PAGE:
CD Review of Squeal by Swamp Cabbage
Recommended if you like
ZZ Top, Richie Havens,
Roy Rogers & Norton Buffalo,
Eric Clapton (1995-present), Phish
Label
Zoho Roots
Swamp Cabbage: Squeal

Reviewed by Mojo Flucke, PhD

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W
alter Parks plays guitar like Clapton and sings like Billy Gibbons. As such, country/bluesy rock punctuated with crunchy guitar licks suits his voice. Folksy lyrics like in "Dixieland," which—you guessed it—extols the virtues of bailing out of New York and catching a respite in the cypress swamps of Parks' native Florida panhandle and the woods of Georgia just north. But don't let your anti-"Sweet Home Alabama" predjudice get the best of you: This guy's got some serious guitar chops, and his day job is touring the world as Richie Havens' guitarist. Meaning, he's made his way in the rock world, spends a fair amount of time in Gotham City (and calls Jersey City, NJ home), and there's more sophistication here than meets the eye.

At heart, this Parks project's all about chillin' south of the Mason-Dixon line, putting on the drawl and the black-brimmed hat and jamming out with the good-ol’ boys. The group of studio musicians with whom Parks has surrounded himself in Swamp Cabbage—including a gospel organ player who adds a religioso feel to what would otherwise be raw blues—can definitely keep up with his lead guitar, and the rootsy production takes the potential Skynyrd tiredness right out of Swamp Cabbage and infuses a fresh alterna-country feel.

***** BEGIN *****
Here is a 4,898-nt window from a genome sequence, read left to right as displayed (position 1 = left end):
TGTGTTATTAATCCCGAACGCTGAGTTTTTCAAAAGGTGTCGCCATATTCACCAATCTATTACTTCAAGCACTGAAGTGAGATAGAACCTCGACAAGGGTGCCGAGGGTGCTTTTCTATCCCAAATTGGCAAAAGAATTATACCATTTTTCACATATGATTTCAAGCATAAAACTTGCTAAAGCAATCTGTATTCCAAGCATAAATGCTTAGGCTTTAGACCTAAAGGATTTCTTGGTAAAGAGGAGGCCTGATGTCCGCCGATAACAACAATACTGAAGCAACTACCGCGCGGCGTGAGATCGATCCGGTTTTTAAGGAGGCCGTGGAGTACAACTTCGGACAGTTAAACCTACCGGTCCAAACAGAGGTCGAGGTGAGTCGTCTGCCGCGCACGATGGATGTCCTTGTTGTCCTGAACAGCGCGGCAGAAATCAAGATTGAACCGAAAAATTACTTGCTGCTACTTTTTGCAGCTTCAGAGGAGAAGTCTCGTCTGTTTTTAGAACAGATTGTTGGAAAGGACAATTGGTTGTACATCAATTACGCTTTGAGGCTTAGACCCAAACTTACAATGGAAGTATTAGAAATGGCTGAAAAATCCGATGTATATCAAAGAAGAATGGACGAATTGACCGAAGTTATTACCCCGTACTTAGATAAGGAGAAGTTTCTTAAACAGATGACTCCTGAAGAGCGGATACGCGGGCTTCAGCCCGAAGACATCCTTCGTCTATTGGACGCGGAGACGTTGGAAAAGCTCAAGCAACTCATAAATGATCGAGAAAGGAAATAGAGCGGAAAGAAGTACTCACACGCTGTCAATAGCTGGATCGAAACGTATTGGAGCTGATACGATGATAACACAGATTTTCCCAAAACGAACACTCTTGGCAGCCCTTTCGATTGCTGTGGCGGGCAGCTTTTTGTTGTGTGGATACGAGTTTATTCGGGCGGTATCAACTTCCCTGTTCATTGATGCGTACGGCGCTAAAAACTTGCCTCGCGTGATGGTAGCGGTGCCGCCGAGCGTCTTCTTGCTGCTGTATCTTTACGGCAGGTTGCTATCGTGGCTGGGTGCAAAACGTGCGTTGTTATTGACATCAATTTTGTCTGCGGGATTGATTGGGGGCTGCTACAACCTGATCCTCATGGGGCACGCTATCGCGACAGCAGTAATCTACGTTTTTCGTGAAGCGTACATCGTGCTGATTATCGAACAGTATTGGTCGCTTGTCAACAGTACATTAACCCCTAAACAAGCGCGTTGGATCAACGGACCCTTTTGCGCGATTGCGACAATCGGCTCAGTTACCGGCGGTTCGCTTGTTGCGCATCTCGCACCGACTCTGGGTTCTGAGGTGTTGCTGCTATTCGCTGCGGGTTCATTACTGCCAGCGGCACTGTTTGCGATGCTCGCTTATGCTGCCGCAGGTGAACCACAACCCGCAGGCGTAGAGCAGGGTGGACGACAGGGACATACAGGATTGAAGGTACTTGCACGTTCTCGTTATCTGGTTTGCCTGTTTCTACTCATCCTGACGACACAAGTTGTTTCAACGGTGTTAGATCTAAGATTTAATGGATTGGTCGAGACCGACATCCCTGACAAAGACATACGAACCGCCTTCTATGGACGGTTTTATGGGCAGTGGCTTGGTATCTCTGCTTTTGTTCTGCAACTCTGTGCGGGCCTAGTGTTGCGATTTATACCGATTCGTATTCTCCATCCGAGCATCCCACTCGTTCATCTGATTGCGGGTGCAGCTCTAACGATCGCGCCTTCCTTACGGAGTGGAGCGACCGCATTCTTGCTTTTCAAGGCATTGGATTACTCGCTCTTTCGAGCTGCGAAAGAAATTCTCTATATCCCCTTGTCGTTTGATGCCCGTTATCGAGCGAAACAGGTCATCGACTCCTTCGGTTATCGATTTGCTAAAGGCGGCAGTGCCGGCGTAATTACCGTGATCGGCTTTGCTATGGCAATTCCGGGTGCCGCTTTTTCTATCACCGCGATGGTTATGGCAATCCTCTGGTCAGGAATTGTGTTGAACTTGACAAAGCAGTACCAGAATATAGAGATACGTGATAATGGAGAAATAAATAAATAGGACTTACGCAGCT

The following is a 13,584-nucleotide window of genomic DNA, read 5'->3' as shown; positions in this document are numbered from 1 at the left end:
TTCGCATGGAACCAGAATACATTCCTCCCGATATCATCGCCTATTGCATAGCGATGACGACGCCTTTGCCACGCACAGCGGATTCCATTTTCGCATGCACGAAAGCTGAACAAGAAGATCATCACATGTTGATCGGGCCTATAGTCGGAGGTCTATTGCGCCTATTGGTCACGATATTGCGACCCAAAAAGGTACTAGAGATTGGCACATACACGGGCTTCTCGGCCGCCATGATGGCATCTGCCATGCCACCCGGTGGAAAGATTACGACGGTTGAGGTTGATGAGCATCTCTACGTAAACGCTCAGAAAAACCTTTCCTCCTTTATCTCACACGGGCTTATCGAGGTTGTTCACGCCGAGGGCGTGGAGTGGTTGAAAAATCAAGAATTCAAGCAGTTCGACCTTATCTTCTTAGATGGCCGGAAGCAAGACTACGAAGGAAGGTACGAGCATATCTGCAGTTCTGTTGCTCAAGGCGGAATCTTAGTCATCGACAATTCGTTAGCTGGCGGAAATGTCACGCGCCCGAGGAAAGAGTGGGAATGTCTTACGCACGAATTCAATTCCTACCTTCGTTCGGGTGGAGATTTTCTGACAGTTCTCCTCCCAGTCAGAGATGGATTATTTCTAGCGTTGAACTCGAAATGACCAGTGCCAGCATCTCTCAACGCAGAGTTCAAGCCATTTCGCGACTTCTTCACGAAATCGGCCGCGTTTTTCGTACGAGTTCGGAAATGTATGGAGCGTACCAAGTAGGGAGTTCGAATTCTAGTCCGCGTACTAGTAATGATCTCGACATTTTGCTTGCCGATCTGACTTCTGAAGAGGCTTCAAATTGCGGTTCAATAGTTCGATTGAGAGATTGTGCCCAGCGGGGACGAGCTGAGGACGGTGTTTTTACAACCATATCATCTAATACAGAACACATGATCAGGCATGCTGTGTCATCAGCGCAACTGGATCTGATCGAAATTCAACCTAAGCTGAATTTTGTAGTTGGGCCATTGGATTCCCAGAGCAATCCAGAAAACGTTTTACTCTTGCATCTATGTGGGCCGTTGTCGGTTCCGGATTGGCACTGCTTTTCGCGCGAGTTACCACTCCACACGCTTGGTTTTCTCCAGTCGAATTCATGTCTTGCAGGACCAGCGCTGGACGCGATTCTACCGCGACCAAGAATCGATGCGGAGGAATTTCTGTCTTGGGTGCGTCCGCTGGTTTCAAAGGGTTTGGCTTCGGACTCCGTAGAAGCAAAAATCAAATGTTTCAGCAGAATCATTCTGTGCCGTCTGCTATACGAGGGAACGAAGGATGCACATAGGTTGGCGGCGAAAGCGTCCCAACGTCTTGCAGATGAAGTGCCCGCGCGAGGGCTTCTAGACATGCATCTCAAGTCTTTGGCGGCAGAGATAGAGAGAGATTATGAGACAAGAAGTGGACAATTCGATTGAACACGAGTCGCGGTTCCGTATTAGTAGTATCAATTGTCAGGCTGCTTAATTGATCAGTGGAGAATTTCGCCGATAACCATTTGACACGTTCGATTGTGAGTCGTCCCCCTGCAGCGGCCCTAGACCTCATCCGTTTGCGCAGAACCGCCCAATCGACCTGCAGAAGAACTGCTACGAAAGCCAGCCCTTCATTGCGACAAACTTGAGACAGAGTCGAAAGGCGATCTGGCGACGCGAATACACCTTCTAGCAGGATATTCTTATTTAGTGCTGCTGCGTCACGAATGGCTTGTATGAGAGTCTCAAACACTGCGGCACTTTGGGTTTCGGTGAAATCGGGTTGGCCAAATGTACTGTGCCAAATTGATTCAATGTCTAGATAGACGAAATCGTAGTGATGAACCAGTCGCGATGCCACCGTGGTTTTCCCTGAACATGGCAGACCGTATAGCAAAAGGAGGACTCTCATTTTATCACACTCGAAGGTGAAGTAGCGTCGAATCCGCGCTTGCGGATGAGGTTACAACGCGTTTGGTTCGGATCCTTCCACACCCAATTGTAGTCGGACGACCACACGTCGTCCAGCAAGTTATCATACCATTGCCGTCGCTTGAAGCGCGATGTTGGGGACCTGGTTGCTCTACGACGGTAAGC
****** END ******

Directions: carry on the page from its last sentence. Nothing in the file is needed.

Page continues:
Some of the cuts are humorous anecdotes; Parks lampoons all the local Bible-thumping missionaries who darken his door on "Poontang," yet gives the Lord his due on the gospel country cut "Delegation" and offers praise for giving him his six-string talents on "Jesus Tone." Other cuts focus on regional themes, like the aforementioned "Dixieland." But Parks and his Swamp Cabbage shine brightest when they just plain shut up and play. Thankfully, the band offers up three instrumentals on Squeal, and they showcase Parks' guitar three ways: "Sopchoppy" is a dirty, sticky funk groove that gives off the reek of low tide on the Gulf shore when it's 100% humidity; "Softshoe" is an easy-picking Chet Atkins country stroll that will make even accomplished guitar players' jaws drop; and "Purdy Mouth" is a banjo-infused electric rocker that is, oddly, at once Appalachian Irish and Texas blues. Speaking of funk, this band can throw down some serious funk when the Dixie beer's chilled to the right temperature and they take a notion to it—not only on "Sopchoppy" but also in "New Voodoo Boogaloo," which sounds like a  mainline ZZ Top song circa  Deguello. Roots-rock records like these are moving Zoho Roots up on my list of favorite labels.

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